book-chasing-the-perfectI was cruising down the aisles of the library looking for something different to read when I happened to pick out this book, Chasing the Perfect.  It was filed under the drawing and arts section… But, I think it belongs in memoirs!   The author has almost the same name and lives in the Pacific Northwest.  It was part memoir and part thoughts on modernist design.  I found it very interesting.  I’ve always thought modern design was a bit cold.  It does strive for perfection and a crisp and clean feeling.  Modern design, though it originated almost a hundred years ago, continues to define much of our life.  From the plate we might have on the dinner table to the skyscrapers that form the city skyline there is a modernistic feel throughout our world.  I am surrounded with design that fits my own sense of the world.  The author, Natalia Ilyin, writes each chapter so we learn about her life as a designer in New York to how she was planted out here in the Northwest. I love memoir because it is a peek into the real life world of another person.

Posted by: nataliereviewsbooks | March 22, 2016

The Boys in the Boat by Daniel James Brown


I sat in my living room watching crews rowing out in front on the lake followed by the coach with the bull horn while I read this book.  The Boys in the Boat by Daniel James Brown is quite popular here in Washington as the crew from UW won gold at the 1936 Olympics.  While reading we are taken back to places all over Washington state in the early 1900’s.

The descriptions and detail about everything from the locations, rowing specs, and the emotions of the characters made you imagine like you were part of the story. You could feel the struggle of the boys, coaches and boat builder and find yourself cheering for them, and especially Joe Rantz, to win each race.

My grandparents from Chicago went to the 1936 Olympics!  So I was fascinated at all the historical detail and I could imagine the Germany that they saw. You could feel yourself walking down the streets and it was like a report from CNN about Hitlers plan for showing the world Germany.  On the train my grandmother was harassed by an officer because he was concerned about the magazine Ladies Home Journal that she was reading. I appreciated learning so much about the Olympics and how Germany was transforming.

The research that went into this book was extensive.  It was amazing how a story that can be told in 5 minutes could be written in such a long narrative that totally captivates the reader from beginning to end.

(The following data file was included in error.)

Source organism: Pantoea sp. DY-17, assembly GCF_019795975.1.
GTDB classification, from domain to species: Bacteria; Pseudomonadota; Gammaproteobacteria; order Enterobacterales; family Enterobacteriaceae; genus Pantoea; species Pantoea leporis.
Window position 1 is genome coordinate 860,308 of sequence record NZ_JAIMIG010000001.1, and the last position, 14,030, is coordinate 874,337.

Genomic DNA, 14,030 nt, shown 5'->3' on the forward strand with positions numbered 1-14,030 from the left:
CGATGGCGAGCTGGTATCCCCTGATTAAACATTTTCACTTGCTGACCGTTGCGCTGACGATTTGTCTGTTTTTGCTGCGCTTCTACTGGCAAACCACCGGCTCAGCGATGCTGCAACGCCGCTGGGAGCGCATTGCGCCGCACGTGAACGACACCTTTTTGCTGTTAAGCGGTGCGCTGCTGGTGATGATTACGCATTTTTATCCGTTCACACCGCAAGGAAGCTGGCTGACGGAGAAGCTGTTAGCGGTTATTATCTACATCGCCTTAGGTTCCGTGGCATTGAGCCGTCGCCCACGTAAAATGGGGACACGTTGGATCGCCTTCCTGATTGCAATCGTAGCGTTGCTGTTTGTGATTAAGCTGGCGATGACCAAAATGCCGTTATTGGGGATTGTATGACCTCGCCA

Posted by: nataliereviewsbooks | February 7, 2016

The Unlikely Pilgrimage of Harold Fry by Rachel Joyce

I just loved this book on tape as I drove daily for work.  I thought it was a bit longer that it needed to be becauseHarold Fry I kept thinking that Harold might never reach his destination but I still listened intently.

A man in his sixties in a disappearing marriage gets a note from a past co-worker who admits she has cancer. Though he hasn’t seen her in 20 years, he decides to walk over 500 miles to see her in the hospice writing to her asking her to wait for  him. We learn about his marriage, his son, and his friendship with Queenie.

Many people carry secrets and unexpressed grief that affects their entire lives. I liked this because the story slowly unfolds … through the memories of Harold as he walks and I seemed to walk every step with him

Posted by: nataliereviewsbooks | February 6, 2016

My Favorite Things by Maira Kalman

This was a treasure of a book filled with over 50 paintings by the author detailing objects that the Cooper Hemy fav thingswitt National Design Museum has in their personal collection. Her illustrations of simple, historical, and quirky objects along with a bit of her memories makes this a book you want to pick up again and again.

We are all surrounded by “stuff” but she looks at objects that are simple and often ordinary.

Her books are full of art, but are a sort of memoir because the photos tell a story.

Girls Standing on Lawns was a little treasure also!

I bought her book Pursuit of Happiness for a friend!


Posted by: nataliereviewsbooks | January 23, 2016

My Life on the Road by Gloria Steinem


Several years ago I sat in the audience soaking in every word as Gloria Steinem was interviewed at Town Hall in Seattle.  She is an icon for the women movement that gave me opportunities I didn’t have when I was young.

Gloria Steinem made a difference in my world and the life of women everywhere. Few of us will ever have that great of an effect on the world!  Gloria was fueled for passion for what is right for women and minorities. This memoir made me realize how far we have come. But I also learned about how she listened, engaged, and pushed for reforms starting when she was young working on political campaigns. I just got to know her better by reading her memoir.

When my daughter was born only 10% of those in US Congress were women…. Made me think of changes that have happened in my lifetime and not that long ago. I learned about how her parents affected her, the behind the scenes on political campaigns, and the many other women that made a difference. I had a lump on my throat as I read her stories starting from her volunteering at a young age.  I salute this woman and am grateful for all she did.

Older Posts »